In a surprising, curious and even head-scratching development, United States women’s national team legend Abby Wambach is taking off the entire National Women’s Soccer League season from her hometown Western New York Flash in order to prepare for the 2015 World Cup in Canada.
Citing a need to focus for the tournament, Wambach is leaves her club — and even her league — in the lurch. It is not believed that the 34-year-old striker has any major injuries, and the season-long announcement will only serve to pour fuel on the rumors of a post-World Cup retirement.
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The No. 2 ranked USWNT has four friendlies before the World Cup begins in June, and Wambach could be in the starting lineup, though it’s more likely she could be a pivotal, late-game substitute.
Wambach is still an impact player in the NWSL, and a focal point for the Flash, making the timing quite terrible for a team that would count on her experience to help guide four first-round draft picks and set an early season pace for when she leaves for the tournament.
Had they known, you’d have to think the Flash would’ve used her and some of their draft picks as a valuable chip in bringing fire power to the club for this summer. Would they have traded stars Carli Lloyd and Sam Kerr if they knew Wambach would be skipping the season?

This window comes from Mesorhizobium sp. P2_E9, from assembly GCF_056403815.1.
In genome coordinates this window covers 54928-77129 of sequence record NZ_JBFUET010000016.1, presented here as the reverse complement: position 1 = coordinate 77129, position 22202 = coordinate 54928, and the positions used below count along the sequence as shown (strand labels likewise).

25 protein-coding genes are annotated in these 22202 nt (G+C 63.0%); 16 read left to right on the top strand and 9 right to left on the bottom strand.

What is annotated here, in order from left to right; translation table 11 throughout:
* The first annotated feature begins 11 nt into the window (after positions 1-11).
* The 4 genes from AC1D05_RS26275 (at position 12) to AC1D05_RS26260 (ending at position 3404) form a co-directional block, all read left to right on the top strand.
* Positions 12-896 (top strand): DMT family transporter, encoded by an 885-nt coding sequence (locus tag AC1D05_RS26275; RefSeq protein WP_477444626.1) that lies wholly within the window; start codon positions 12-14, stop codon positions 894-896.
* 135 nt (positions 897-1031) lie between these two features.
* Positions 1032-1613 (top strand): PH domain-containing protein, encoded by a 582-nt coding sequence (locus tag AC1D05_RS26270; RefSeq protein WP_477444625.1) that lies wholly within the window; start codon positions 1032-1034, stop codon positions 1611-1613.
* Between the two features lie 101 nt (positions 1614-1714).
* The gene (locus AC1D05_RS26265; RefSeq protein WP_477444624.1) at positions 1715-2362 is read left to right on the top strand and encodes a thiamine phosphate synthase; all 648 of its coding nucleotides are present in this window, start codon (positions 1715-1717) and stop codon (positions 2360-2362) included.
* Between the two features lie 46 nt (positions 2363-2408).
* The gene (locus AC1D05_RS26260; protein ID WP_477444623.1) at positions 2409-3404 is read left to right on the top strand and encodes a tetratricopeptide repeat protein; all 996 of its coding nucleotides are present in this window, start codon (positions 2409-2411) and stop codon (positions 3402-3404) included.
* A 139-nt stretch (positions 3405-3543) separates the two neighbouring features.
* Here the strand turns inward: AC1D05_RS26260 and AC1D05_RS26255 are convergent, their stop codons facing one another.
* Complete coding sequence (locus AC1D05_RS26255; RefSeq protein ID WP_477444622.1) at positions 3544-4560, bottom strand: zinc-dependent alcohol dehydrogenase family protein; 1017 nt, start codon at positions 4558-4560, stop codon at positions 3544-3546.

“I am so proud of our league and truly appreciate the support of the Sahlens and the fans of Western New York,” Wambach said. “At this stage of my career, I know what I need to prepare mentally and physically for this summer. My sole focus is to help bring a World Cup back to the U.S.”
As a member of the Western New York Flash, Wambach, 34, appeared in 29 matches and registered 17 goals and seven assists in two seasons with the club. She helped the Flash capture the inaugural NWSL Shield as the team with the best overall regular season record and led them to the 2013 NWSL championship game against the Portland Thorns FC before falling 2-0 at Sahlen’s Stadium.
“While it’s difficult to lose a player like Abby, we are grateful for her contributions over the past two years, not only to the Flash but to the entire Rochester and Western New York soccer community,” Flash President Alex Sahlen said. “We want to wish Abby and the rest of the U.S. Women’s National Team the best of luck in the upcoming World Cup.”
Clearly the club knew about her departure before the announcement, but Wambach’s decision to sit out the entire season puts the Flash in a horrible spot. It seems an awful lot like a prelude to a retirement, with the World Cup serving as a swan song. Wambach struggled through injuries to make just 10 appearances last season, scoring 6 goals with 4 assists, and plies her trade far from her home in the Pacific Northwest.
The Flash are in training camp now, and open the regular season in Seattle on April 12. Assuming a deep run in the World Cup — the final is July 5 — the Flash would still have 10 games in the regular season once the tournament is over. But the announcement means Wambach won’t even be making a token appearance on her hometown pitch in Western New York.
WNY fans and teammates have often lauded Wambach as the ultimate team-first player, but the timing of this announcement seems to fly in the face of such sentiments.